Trade Minister Tim Groser says his bid to become the next director-general of the World Trade Organisation is no longer "a long shot".
From the original nine candidates, Mr Groser has made it through the next round of five candidates.
Over the next few weeks, they will be reduced to a shortlist of two.
"What we thought was a very long shot I don't think you could describe as a very long shot any longer," he told the Herald.
Mr Groser is a former trade ambassador to the World Trade Organisation (WTO), based in Geneva.
He is competing with candidates from Indonesia (Mari Pangestu), South Korea (Taeho Bark), Mexico (Herminio Blanco) and Brazil (Roberto Azevedo).
He said he needed strong support from developed and developing countries to survive this far.
"Given that three out of four members in the WTO, 120 out of 159, are a developing country, I needed to get strong support from developing countries to survive politically.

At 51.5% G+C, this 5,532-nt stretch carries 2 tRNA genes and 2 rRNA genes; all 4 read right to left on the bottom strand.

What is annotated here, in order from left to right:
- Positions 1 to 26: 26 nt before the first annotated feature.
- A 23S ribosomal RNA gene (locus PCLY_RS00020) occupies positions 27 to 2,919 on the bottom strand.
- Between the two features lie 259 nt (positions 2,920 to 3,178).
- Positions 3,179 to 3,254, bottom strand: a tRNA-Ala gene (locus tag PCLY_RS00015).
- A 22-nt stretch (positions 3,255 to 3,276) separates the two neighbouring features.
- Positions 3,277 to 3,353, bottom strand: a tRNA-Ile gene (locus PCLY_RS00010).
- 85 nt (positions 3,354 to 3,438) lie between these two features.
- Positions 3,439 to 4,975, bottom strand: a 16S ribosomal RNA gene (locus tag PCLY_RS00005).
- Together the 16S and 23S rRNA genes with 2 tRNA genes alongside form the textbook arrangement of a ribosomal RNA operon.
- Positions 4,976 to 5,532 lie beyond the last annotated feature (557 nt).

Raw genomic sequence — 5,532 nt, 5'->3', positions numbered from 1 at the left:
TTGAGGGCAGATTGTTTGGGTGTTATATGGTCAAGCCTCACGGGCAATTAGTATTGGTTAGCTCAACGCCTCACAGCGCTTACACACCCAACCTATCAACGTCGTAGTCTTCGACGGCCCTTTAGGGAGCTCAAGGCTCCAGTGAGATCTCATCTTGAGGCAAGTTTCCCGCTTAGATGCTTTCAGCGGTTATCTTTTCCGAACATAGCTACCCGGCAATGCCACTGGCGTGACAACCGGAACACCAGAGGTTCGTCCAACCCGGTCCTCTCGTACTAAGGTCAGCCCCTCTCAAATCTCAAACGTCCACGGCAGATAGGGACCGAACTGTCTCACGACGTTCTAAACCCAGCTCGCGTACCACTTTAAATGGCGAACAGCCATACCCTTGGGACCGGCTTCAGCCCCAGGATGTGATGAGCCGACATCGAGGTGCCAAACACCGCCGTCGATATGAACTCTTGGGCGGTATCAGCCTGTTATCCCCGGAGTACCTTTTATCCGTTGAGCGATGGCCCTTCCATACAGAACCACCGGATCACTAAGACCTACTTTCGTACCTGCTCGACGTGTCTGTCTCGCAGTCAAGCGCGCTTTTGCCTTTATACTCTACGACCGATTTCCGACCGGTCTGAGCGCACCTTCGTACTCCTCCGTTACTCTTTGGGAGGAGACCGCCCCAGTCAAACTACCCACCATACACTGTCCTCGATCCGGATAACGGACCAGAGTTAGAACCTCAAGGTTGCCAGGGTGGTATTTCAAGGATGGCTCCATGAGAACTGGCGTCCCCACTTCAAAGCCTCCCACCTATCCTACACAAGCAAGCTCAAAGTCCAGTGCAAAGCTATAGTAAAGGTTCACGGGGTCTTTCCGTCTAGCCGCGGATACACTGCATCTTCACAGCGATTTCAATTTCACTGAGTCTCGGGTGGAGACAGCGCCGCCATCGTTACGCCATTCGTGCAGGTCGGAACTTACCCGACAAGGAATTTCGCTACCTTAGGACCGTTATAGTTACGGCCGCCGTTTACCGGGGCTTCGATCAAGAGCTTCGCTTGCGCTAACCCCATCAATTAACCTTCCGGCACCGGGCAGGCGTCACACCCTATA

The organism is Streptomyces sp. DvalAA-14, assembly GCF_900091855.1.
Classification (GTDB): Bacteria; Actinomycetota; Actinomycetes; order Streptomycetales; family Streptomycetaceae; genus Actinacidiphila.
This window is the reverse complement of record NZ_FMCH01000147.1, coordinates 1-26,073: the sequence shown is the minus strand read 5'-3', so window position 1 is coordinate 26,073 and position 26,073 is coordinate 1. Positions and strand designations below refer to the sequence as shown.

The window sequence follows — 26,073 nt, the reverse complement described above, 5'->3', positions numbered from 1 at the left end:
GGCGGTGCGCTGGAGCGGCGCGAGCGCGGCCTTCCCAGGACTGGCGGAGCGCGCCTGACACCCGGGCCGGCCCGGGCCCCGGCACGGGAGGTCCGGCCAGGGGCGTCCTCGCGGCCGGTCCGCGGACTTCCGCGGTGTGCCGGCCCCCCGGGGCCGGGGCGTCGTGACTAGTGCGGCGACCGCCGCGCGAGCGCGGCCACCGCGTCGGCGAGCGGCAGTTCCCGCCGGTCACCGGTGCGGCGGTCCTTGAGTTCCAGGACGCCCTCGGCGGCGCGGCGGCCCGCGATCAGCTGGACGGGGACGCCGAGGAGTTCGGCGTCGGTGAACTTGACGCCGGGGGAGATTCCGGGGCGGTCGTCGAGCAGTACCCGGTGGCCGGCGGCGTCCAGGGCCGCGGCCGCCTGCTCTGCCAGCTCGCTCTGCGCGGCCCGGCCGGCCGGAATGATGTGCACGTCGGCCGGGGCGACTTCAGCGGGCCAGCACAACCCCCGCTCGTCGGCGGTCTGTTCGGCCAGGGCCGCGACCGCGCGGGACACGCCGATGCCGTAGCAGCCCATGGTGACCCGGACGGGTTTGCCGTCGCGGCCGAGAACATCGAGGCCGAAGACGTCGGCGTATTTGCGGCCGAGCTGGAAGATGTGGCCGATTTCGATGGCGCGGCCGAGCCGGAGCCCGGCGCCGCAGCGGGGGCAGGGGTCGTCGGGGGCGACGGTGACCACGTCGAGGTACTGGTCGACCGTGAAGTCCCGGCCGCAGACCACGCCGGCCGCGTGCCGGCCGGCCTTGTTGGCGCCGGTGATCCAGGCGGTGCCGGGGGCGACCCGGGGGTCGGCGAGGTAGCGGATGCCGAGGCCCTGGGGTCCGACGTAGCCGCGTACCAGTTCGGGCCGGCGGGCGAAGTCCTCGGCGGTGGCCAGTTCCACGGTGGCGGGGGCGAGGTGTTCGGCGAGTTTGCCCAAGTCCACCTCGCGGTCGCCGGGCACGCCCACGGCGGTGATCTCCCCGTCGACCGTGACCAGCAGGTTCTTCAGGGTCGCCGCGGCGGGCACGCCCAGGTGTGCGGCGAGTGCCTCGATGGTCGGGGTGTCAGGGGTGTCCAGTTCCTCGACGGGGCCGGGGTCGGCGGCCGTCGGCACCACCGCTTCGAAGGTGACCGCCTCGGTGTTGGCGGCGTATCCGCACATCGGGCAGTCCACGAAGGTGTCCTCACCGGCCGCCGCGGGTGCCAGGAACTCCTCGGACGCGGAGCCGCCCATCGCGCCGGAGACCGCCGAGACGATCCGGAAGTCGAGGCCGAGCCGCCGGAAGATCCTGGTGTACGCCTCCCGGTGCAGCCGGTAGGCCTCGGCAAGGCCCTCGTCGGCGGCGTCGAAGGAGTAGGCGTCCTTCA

"I'm hoping that our developing country friends will reflect on this and come to the conclusion that the most important thing for the WTO is to have someone who can do the job, because at the end of the day you are not electing a country to lead the WTO, you're electing a person."
The fact a New Zealander has previously held the job (Mike Moore from 1999-2002) may be an obstacle, he said, but the real issue was whether a candidate had the networks, experience and intellectual and physical capacity.
A decision is due by May 31 and the winner will take over from Pascal Lamy on September 1.
The candidates that dropped out were Amina Mohamed of Kenya, Alan Kyerematen of Ghana, Anabel Gonzalez of Costa Rica and Ahmed Hindawi of Jordan.